P&O Australia Back To Hand-Me-Downs – Other Cruise News: Search On For New Liverpool Cruise Terminal – New 42-Day Caribbean Cargo-Passenger Service
by Kevin Griffin
Last week it was announced that P&O Cruises Australia’s first newbuilding would instead be allocated to Carnival Cruise Line, from whence had sprung the design for this ship. At the same time, Liverpool is looking to build a new cruise terminal and CMA CGM is introducing a new Europe-Caribbean cargo-passenger service from London.
THIS WEEK’S STORY
P&O Australia Back To Hand-Me-Downs
Carnival Corp & plc has decided to switch the dedicated 4,200-berth newbuilding for P&O Cruises Australia to Carnival Cruise Line, and instead send the nearly-new Carnival Splendor to P&O Australia in 2019 instead.
P&O Cruises Australia traces its roots back to the P&O Steam Navigation Company, whic operted its first cruises from Australia in 1932, and Sitmar Cruises, which latterly operated the 1,280-berth Fairstar from 1974 from Australia. The Fairstar had been engaged in the UK/Australia emigrant trade between 1964 and 1974 and finally left the fleet in January 1997.
She in turn was replaced by the 900-berth Fair Princess from 1996 to 2000 and later the 1,250-berth Fairsky, both former Sitmar ships, while P&O Cruises ran the 1.500-berth Canberra and 840-berth Sea Princess for several seasons Down Under before the P&O and Sitmar interest wer merged into P&O Cruises Australia in 1988-89.
On the announcement of the latest news, Christine Duffy, president of Carnival Cruise Line in Miami, said “we are truly thrilled to have another Vista class ship joining our fleet. Carnival Vista, which was named the best new ship of 2016 in the Cruise Critic Editors Picks awards, has proven to be the most innovative and popular ship we’ve ever introduced. Consumer, travel agent and media reaction to the Vista class design has been extraordinary and we are elated to have two additional ships in this spectacular series now joining our fleet.”
Meawhile, Down Under, reports have begun to circulate that the new cruise ship had been deferred in part because of poor port facilities.
Cruise New Zealand executive officer Kevin O’Sullivan said it was disappointing that the new 4,200-passenger ship planned for P&O Cruises Australia, the first planned specifically for the region, would not go ahead.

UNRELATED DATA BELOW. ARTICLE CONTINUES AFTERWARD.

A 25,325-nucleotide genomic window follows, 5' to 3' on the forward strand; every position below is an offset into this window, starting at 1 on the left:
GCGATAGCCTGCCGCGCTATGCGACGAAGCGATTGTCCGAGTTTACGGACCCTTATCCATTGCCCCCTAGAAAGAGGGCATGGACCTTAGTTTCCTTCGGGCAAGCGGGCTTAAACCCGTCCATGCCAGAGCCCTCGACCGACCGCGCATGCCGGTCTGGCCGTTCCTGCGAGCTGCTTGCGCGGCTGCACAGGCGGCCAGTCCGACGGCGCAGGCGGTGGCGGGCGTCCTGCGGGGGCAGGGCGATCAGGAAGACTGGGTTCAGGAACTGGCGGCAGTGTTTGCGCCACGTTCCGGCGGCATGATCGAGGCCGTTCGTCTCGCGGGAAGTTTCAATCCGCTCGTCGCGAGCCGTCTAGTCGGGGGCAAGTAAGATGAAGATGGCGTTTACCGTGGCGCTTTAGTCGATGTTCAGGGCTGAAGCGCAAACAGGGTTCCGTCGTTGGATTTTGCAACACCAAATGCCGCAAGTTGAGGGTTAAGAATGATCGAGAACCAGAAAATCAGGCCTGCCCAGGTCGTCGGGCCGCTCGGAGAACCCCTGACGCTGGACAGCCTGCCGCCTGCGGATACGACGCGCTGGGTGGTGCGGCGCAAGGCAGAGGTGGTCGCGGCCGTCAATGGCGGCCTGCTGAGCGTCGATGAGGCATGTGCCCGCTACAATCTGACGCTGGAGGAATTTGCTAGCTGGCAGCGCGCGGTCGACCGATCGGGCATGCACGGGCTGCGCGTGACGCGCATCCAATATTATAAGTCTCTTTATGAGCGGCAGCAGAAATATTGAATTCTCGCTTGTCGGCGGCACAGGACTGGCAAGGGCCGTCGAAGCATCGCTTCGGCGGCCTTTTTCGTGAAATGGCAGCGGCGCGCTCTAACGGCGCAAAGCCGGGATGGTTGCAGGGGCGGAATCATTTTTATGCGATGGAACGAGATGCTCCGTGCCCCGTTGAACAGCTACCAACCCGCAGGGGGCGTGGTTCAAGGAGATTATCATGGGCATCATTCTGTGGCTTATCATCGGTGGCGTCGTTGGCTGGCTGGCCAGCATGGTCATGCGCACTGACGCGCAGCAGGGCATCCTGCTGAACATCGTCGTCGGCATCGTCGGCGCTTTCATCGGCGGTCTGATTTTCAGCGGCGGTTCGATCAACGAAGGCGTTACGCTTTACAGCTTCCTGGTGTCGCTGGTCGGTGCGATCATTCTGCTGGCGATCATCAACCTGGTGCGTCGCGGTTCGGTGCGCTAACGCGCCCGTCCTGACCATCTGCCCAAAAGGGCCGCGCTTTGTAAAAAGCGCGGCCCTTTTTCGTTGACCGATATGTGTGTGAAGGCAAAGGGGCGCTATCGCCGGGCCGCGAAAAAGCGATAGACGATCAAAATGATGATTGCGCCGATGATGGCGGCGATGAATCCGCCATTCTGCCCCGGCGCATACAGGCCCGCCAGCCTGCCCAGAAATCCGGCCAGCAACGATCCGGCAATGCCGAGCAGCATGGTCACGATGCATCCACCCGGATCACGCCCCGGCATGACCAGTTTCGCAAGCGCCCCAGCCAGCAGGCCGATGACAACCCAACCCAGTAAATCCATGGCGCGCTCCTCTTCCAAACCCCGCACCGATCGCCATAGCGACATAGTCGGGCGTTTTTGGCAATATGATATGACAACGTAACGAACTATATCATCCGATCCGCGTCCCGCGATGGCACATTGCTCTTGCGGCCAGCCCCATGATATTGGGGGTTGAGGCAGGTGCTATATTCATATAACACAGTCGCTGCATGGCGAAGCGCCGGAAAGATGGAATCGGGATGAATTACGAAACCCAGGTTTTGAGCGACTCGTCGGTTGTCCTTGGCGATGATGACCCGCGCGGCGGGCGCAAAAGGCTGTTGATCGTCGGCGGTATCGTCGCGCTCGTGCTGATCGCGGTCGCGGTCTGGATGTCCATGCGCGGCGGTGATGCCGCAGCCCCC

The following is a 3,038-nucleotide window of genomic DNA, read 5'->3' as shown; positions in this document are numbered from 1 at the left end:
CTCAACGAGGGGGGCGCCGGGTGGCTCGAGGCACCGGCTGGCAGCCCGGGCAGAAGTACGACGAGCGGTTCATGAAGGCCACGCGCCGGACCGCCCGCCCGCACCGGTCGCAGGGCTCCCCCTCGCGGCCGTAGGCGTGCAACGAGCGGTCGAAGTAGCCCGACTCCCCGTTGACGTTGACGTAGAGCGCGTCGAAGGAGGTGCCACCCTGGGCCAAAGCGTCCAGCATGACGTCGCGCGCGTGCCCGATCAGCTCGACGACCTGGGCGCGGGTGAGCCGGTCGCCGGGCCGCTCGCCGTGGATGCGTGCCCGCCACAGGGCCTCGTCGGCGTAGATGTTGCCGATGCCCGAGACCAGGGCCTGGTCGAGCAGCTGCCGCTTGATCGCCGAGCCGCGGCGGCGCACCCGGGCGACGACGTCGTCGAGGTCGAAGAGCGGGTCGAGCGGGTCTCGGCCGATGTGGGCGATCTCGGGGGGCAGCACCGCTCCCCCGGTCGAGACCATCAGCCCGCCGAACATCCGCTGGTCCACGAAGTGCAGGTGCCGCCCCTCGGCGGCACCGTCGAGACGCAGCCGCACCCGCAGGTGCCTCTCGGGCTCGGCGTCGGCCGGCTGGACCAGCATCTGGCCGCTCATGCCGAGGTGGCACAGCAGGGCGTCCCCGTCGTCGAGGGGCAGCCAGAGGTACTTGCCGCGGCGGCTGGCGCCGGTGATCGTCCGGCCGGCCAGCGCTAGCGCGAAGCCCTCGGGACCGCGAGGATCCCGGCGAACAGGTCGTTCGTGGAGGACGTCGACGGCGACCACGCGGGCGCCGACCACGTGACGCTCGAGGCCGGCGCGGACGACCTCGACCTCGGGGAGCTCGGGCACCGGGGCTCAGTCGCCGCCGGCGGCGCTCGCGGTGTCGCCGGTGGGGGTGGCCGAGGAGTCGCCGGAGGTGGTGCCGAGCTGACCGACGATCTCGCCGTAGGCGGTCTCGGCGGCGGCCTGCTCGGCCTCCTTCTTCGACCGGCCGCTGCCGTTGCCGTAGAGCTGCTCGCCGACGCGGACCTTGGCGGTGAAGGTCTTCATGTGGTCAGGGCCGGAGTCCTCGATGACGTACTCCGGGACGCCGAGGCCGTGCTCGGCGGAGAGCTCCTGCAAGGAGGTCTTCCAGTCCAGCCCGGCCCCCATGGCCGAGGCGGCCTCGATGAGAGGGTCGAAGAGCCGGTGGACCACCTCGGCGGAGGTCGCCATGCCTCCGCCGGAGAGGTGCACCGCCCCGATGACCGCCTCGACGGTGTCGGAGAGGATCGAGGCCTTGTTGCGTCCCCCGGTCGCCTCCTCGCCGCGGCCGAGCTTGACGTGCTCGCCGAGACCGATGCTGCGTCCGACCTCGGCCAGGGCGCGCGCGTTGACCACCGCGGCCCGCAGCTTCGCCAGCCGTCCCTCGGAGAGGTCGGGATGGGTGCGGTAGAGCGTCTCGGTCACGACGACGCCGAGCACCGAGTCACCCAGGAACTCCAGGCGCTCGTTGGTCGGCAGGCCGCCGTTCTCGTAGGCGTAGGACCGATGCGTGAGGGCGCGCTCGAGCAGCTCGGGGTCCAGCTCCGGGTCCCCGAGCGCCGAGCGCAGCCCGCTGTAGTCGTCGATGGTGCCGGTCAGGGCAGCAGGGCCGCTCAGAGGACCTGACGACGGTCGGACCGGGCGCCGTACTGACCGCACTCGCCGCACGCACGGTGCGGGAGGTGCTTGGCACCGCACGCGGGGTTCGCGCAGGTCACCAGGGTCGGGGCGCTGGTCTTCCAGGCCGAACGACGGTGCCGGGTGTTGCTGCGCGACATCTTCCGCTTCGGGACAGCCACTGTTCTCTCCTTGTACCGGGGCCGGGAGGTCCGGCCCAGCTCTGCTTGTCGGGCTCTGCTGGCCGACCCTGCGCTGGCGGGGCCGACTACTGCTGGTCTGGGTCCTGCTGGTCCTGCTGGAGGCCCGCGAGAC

This was also true of Royal Caribbean International’s new 4,180-berth Ovation of the Seas, when she made her recent inaugural voyage from Singapore to Australia. The new giant was unable to berth at Melbourne so local passengers had to disemarbark in Hobart, Tasmania, and fly home from there.
OTHER CRUISE NEWS
Search On For New Liverpool Cruise Terminal
An international search has been launched to find a technical team to help design a potential new cruise terminal on the River Mersey. Liverpool Council is seeking expert guidance on the design and development of plans for the new complex, which would be set for the former Princes Jetty off Princes Parade.
The search is part of a proposal to create a new terminal capable of handling turnaround cruise ships holding up to 3,600 passengers. Any new terminal is expected to be located about 1,000 feet downriver from the current 2007 Pier Head base.
The building is expected to consist of two storeys and be developed on land reclaimed from the River Mersey. Construction of a new quay wall and changes on Princes Parade to allow coaches are planned, as well as a new passenger and baggage terminal, passport control, vehicle pick up point and a car park.
A Europe-wide notice has been placed inviting tenders for a technical team. The job would include the task of managing the facility’s delivery and construction, if the plan is approved, with a deadline for submissions by Monday, January 23, 2017.
New 42-Day Caribbean Cargo-Passenger Service
Earlier this year, CMA CGM transferred its four French-flag fleetmates that had formerly served in the regular French West Indies Line service between French ports and Martinique and Guadeloupe to a new route serving north Europe, Jamaica and ports in Central America.
Now, the new London Gateway Terminal has become a prime base for this service. The four ships on this run, the CMA CGM Fort St Georges, Fort St Louis, Fort St Pierre and Fort Ste Marie, can carry a maximum of twelve passengers in an Owners cabin, four double cabins and two single cabins and come equipped with a swimming pool.
The route has now been modified so that ships sail from London, Hamburg, Antwerp and Le Havre to Caucedo (Dominican Republic), Kingston (Jamaica), Santo Tomas de Castillo (Guatemala), Puerto Cortes (Honduras), Moin (Costa Rica) and then via Kingston back to Rotterdam. While the round voyage is 42 days, one-way voyages can also be booked to and from the Caribbean and a Kingston to Kingston round voyage takes 11 days.
(Kevin Griffin is managing director of specialist cruise agency The Cruise People Ltd in London, England. For further information concerning cruises mentioned in this article readers can visit his blog)
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